Vanna White

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Vanna White was given her best Christmas present ever - lots of fame and big, big fortune - in November 1982 when cast by mega-game show producer Merv Griffin as the comely letter turner opposite the quick-witted host Pat Sajak to replace the daytime ''Wheel of Fortune'' duo of Susan Stafford and Chuck Woolery. The greatest early Christmas present in White's young life hit the air on Dec. 13, and ''Wheel of Fortune'' - America's No. 1 syndicated show - still pays off like a slot machine during its 25th anniversary season.

"I am so incredibly grateful for the opportunity," she said with some understatement. "In the beginning I thought, 'Gosh, what if it goes 10 years?' Here it is, 25."

A waitress and would-be actress, White was living hand-to-mouth in a tiny month-to-month apartment in Hollywood when Griffin picked her over 200 other lovely women to look wonderful on camera.



"I was the most nervous of all the girls, to the point where I could hardly talk because my mouth was quivering so, and my knees were shaking," she recalled, sighing. "I still don't know why he picked me, but whatever he saw in me I'm glad he did. I'm told he thought Pat and I looked like a brother-sister team."

All of a sudden it was a White Christmas again at her Hollywood apartment (where comedian Bob Saget was her next-door neighbor) with presents for family and friends close and distant. But the good times rolled in just in the nick of time, as she is a meticulous Christmas shopper who usually gets into the holiday retail spirit in May or June. Nobody is left out, including the sick kids at St. Jude's Children's Hospital.

If she has a tinge of regret about any part of her life, it may be that she did not get to know her patron saint a little better before he died of colon cancer in August. In fact, Griffin was rarely seen on the set.

"Merv created the show and was in charge of it, of course, but he would only come on the set occasionally," White explained. "But once 'Wheel' got rolling, he had very little day-to-day input. He just liked what was going on with our show and rarely had comments to make one way or another. Socially, I'd see him only occasionally as well, but we remained friends for 25 years. I miss him very much."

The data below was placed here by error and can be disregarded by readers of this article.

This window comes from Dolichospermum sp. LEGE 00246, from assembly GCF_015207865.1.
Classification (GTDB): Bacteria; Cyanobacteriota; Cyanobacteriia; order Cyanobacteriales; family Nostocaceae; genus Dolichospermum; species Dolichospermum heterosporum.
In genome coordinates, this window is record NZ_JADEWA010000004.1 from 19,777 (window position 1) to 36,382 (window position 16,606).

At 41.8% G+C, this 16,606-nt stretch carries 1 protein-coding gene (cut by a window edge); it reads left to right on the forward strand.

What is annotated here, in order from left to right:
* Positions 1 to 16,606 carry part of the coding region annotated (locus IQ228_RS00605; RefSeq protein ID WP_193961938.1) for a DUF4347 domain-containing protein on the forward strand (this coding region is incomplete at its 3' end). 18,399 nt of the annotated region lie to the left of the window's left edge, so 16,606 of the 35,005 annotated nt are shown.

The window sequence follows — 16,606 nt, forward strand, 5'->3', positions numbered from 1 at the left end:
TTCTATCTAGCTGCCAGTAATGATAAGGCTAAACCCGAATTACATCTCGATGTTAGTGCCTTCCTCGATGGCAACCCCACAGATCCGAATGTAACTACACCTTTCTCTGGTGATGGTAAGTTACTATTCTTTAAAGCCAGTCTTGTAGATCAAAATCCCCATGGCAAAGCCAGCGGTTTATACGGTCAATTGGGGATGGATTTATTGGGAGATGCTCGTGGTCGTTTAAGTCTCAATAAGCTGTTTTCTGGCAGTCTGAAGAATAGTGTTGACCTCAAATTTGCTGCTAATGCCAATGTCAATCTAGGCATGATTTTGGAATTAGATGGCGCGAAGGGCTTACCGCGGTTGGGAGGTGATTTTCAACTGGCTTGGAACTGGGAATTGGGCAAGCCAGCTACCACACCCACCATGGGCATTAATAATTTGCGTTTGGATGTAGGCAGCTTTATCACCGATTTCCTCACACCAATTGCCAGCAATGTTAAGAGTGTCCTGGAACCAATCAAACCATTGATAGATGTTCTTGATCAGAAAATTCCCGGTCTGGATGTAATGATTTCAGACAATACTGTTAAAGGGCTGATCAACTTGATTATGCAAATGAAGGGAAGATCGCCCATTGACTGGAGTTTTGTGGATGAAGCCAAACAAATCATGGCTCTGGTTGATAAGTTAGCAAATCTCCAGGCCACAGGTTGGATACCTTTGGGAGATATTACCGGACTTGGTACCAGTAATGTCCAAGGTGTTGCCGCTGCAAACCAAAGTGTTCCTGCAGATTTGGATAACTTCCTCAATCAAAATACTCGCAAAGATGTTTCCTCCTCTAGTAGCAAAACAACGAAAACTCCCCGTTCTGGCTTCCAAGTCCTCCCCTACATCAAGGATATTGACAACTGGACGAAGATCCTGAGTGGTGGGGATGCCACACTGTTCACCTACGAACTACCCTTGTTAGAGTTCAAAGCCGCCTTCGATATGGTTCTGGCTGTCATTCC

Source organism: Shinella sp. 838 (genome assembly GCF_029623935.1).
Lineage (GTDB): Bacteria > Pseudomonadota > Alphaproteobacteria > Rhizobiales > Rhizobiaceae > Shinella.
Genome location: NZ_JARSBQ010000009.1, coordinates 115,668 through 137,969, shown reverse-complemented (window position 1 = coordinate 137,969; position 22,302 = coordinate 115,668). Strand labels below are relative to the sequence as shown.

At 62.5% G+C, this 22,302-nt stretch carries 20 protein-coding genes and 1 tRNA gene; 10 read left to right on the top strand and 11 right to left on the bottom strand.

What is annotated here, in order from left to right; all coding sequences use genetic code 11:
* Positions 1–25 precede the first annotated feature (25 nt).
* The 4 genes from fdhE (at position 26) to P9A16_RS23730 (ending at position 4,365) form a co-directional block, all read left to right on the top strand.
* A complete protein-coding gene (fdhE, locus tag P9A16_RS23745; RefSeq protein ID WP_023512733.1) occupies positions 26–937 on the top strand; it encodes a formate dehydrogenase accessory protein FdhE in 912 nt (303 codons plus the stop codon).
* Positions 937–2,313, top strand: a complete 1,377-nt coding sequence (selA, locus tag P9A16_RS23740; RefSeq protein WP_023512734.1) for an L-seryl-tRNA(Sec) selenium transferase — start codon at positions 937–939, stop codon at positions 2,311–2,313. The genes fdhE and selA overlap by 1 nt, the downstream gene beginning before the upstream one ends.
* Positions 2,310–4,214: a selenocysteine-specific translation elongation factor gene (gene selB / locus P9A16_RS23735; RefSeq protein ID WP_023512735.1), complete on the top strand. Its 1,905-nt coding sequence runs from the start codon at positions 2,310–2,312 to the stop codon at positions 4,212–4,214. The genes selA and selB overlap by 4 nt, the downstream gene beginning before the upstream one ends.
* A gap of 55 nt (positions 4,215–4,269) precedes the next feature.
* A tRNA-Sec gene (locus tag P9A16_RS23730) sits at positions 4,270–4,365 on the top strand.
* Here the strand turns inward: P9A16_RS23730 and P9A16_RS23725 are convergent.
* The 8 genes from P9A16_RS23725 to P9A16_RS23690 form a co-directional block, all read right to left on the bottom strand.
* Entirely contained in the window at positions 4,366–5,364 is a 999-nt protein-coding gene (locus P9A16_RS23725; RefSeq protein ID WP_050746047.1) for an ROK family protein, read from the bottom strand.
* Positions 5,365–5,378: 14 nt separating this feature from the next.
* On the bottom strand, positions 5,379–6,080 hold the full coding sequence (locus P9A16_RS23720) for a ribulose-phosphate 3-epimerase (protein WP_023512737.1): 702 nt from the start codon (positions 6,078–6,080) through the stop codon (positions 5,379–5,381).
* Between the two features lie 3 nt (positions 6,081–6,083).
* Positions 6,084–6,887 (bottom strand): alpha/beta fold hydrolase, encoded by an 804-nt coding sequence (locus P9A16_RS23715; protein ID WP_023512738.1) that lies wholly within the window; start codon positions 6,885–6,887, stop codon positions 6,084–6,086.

Fortunately, White, 50, never tires of working at Pat Sajak's side - for an average of 35 days per year.

"We usually work four days a week, doing five or six shows a day, but we catch up on each other's lives real fast," she said. "Our relationship is about the same on and off camera - meaning we're great friends."

And they always have a good time doing whatever they're doing, according to White.

"Pat is extremely funny and always has something to talk about, like our little chat at the end of each show. We don't know what we're going to talk about until 30 seconds before we go on camera. I also think people tune in for a half-hour of family fun, something they don't get a lot of in a world full of depressing news."

Although she divorced Los Angeles restaurateur George Santo Pietro in 2002 after 12 years of marriage, White is in charge of their two children - Nicholas, 13, and Giovanna, 10 - on a daily basis. Neither is impressed that their mom is on TV seven days a week and tapes episodes of "Wheel" on Stage 11 at Sony Studios in Culver City, Calif., a storied locale once inhabited by more stars than in the heavens.

When the lot was known as MGM Studios, Stage 11 was home for Richard Chamberlain on "Dr. Kildare," Spencer Tracy and Mickey Rooney in the feature film "Captains Courageous" and the movie musical "Silk Stockings" with Fred Astaire and Cyd Charisse.

"To my kids, I'm just mom on TV - so what? Isn't everybody's mom on TV?" said White, laughing. "The only comments come when they love or hate a dress that I'm wearing on the air. But I took Giovanna to the studio recently and as we walked up to Stage 11, she spotted a mural of Pat and myself about three stories high on the side of the building," she continued, giggling. "My daughter whispered, 'Mom, look at that! How does it feel?' Finally, she was impressed."

Of Croatian heritage, she was born Vanna Marie Rosich in North Myrtle Beach, S.C., but her parents divorced before her first birthday. Her mother, Joan, then married Herbert White, North Myrtle Beach's postmaster.

"I wanted to be in show business from the time I was 10 years old, when resting up on the sofa in front of the TV after having my appendix out," she recalled. "I was watching a show called 'Rat Patrol' with Christopher George when my mom walked in and said, 'Oh, that's your uncle.' It turned out he wasn't a blood brother, but my mother grew up with his family. Years later in L.A., he and his wife took me under their wing."
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 America's  Pat Sajak  fame  Hollywood  TV  game show  Chuck Woolery  Susan Stafford  lots  Merv Griffin






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